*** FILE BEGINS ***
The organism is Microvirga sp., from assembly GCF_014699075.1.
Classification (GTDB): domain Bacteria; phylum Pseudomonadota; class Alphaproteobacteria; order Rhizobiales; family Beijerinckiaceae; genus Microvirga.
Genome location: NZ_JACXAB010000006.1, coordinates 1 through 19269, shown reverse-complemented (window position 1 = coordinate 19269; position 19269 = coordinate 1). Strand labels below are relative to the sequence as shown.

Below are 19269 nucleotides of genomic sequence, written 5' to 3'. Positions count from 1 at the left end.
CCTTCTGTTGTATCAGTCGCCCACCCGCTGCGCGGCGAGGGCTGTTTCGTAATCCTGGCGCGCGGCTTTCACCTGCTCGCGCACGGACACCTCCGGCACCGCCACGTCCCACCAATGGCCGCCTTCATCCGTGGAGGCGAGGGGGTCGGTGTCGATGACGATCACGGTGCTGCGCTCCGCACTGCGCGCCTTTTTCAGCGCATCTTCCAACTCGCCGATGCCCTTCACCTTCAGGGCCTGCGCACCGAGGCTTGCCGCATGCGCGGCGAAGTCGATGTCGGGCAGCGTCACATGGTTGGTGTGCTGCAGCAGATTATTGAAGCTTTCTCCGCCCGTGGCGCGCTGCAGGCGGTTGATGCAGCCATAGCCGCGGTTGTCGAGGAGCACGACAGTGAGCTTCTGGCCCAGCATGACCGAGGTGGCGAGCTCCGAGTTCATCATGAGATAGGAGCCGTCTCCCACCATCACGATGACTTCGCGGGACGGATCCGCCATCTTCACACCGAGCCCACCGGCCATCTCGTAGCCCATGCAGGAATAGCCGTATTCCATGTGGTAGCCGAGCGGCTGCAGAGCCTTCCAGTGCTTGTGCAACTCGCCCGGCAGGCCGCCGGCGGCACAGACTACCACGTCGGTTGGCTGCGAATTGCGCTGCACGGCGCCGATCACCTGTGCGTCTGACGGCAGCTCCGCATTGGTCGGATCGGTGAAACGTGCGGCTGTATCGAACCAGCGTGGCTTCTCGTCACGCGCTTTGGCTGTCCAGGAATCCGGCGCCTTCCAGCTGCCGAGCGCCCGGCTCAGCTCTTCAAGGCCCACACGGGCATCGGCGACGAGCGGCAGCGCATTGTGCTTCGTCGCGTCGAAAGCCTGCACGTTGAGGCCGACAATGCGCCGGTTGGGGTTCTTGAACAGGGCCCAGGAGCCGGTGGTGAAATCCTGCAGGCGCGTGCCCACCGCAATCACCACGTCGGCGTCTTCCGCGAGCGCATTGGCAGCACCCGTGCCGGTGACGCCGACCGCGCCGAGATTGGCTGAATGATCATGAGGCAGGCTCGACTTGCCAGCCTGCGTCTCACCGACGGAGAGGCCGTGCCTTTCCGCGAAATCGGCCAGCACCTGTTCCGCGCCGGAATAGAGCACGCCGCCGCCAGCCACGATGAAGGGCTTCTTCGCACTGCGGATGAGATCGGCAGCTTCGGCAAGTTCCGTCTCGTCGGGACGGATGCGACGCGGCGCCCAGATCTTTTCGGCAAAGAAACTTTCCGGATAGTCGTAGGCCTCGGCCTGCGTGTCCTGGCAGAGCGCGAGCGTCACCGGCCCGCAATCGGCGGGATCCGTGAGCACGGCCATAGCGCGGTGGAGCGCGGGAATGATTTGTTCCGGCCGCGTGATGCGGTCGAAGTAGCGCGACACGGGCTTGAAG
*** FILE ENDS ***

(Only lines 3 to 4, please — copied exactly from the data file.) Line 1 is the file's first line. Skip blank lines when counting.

Genome location: NZ_JACXAB010000006.1, coordinates 1 through 19269, shown reverse-complemented (window position 1 = coordinate 19269; position 19269 = coordinate 1). Strand labels below are relative to the sequence as shown.

Below are 19269 nucleotides of genomic sequence, written 5' to 3'. Positions count from 1 at the left end.